## Finding the Length of a Line

### Algebra: Lines Help

#### Home | Lines menu | Algebra menu

The easiest way to show you how to do this is by working out an example.

**Example: **Find the distance between
(-2,8) and
(-7,-5).

This is not rocket science.

**Step 1:** Find the distance between the x-coordinates. We do that by
subtracting one number from the
other and then finding its absolute value.

We have |-2 - (-7)| = |5| = 5

**Step 2:** Do the same thing with the y-coordinates.

|8 - (-5)| = |13| = 13

The geniuses among you will have noticed that it doesn't matter which way you subtract the numbers because the absolute value of the answer would be the same anyway.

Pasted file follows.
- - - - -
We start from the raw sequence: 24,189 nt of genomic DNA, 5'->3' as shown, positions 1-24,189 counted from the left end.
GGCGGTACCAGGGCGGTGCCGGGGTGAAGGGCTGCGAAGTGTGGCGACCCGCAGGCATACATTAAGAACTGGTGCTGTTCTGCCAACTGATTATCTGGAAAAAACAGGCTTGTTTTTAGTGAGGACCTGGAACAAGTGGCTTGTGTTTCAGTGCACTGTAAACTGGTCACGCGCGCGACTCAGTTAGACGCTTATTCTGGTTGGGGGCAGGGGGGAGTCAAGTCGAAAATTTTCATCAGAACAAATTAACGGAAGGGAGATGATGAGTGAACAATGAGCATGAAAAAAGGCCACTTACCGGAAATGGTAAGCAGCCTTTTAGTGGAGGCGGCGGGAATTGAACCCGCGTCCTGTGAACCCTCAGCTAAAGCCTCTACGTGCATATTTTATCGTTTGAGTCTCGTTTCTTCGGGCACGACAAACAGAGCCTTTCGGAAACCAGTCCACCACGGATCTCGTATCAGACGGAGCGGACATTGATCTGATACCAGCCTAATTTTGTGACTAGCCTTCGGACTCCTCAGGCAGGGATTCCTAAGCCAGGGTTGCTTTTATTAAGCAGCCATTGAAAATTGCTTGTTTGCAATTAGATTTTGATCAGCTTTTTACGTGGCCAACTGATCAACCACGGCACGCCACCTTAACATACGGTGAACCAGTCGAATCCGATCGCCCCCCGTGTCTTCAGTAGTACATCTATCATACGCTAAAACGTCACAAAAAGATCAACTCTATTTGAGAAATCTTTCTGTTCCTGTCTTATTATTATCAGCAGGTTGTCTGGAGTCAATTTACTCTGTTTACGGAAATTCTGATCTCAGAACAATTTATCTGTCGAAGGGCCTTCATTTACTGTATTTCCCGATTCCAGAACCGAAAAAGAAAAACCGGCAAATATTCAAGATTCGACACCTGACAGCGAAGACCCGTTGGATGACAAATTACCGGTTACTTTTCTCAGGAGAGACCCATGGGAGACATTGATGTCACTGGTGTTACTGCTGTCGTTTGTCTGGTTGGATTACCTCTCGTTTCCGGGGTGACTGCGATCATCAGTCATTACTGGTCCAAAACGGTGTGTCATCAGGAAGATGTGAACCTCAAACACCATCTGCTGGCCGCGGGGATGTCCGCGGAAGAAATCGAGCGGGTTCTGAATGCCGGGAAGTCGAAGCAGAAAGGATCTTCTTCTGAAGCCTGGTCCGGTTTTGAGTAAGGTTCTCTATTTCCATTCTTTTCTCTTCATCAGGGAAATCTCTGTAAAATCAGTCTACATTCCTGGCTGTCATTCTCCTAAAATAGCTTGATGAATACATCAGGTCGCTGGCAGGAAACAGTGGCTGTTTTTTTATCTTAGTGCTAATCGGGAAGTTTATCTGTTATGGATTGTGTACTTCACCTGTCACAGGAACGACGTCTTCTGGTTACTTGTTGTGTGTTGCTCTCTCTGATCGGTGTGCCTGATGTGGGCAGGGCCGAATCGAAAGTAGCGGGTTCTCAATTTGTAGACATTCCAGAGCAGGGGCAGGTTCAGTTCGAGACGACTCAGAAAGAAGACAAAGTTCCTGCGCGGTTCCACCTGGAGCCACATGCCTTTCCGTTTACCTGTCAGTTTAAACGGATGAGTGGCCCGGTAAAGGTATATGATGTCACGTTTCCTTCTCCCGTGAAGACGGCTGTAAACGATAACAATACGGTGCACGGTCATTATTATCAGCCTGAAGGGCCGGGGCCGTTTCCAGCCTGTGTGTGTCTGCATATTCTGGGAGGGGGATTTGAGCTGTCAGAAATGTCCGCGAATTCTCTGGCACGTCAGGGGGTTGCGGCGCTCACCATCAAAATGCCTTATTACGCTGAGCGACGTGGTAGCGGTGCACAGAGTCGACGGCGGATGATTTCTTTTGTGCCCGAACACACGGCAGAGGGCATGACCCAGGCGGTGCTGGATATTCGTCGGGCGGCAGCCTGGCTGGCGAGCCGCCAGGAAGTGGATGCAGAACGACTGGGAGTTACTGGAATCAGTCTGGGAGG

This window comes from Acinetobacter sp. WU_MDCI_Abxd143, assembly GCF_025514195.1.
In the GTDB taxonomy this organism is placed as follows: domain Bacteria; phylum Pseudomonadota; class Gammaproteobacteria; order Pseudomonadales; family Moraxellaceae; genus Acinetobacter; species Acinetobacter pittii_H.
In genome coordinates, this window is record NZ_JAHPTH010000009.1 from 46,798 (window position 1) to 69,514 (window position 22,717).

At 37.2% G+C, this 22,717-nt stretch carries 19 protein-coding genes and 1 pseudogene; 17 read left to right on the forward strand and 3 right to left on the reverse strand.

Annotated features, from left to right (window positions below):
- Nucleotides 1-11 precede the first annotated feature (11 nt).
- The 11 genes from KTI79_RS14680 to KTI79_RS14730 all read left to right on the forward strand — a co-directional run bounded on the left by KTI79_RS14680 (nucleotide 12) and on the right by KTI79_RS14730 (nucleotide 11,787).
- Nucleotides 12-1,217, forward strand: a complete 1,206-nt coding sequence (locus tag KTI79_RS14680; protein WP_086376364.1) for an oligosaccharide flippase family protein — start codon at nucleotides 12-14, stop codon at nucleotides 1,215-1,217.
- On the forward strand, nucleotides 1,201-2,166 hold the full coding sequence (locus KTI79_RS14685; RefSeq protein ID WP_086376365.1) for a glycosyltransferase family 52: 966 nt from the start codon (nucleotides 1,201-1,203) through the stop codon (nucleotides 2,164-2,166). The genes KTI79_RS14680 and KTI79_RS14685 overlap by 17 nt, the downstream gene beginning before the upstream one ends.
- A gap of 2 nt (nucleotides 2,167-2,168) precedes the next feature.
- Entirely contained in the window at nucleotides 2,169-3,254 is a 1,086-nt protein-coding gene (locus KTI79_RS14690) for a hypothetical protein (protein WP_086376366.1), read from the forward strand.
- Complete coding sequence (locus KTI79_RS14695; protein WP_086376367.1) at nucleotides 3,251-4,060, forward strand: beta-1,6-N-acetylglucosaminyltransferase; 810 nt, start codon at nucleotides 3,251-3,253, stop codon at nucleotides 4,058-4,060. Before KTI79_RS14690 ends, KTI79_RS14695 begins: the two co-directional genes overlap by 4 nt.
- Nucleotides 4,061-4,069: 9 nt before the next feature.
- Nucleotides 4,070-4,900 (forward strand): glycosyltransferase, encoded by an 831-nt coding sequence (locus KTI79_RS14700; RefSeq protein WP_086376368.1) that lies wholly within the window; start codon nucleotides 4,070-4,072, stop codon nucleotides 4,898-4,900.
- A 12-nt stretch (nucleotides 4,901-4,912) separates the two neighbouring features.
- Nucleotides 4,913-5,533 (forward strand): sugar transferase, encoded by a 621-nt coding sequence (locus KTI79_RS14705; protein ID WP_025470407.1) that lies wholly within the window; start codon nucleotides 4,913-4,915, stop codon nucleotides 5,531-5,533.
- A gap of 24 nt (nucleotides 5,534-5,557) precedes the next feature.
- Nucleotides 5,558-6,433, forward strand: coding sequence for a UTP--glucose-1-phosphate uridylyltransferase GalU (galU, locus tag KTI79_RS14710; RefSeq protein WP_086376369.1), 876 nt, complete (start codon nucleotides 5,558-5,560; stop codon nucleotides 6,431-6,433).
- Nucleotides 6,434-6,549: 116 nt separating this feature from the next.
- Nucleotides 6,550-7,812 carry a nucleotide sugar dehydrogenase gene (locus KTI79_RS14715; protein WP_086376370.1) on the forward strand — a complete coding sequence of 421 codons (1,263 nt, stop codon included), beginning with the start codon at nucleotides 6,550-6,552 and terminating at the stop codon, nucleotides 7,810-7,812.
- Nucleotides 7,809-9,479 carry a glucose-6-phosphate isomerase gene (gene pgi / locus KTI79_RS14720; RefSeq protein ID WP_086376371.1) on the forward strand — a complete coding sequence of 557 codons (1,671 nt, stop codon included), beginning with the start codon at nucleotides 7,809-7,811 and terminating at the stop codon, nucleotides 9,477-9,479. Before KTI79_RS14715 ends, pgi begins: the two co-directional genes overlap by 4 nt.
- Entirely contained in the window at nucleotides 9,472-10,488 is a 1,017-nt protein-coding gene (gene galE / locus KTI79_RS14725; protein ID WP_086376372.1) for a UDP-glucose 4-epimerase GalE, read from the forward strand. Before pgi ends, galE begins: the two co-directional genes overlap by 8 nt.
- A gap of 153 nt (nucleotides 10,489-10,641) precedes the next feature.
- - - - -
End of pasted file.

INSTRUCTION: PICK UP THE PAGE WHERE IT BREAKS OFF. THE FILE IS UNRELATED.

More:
**Step 3:** Square both your answers, add them, and take the
square root. Doing that we get:

5^{2} + 13^{2}
= 25 + 169
= 194

Taking the square root of 194 and
rounding to 2 decimals places
we get the distance = 13.93

By the way, what you are actually doing is using the Pythagorean theorem on an imaginary right-angle triangle with the line joining the two lines being the hypotenuse. Try it some time - get some Cartesian graph paper, put your 2 points on the graph, make a right angle triangle out of it and you'll see what I mean.

## Algebra: Line Help

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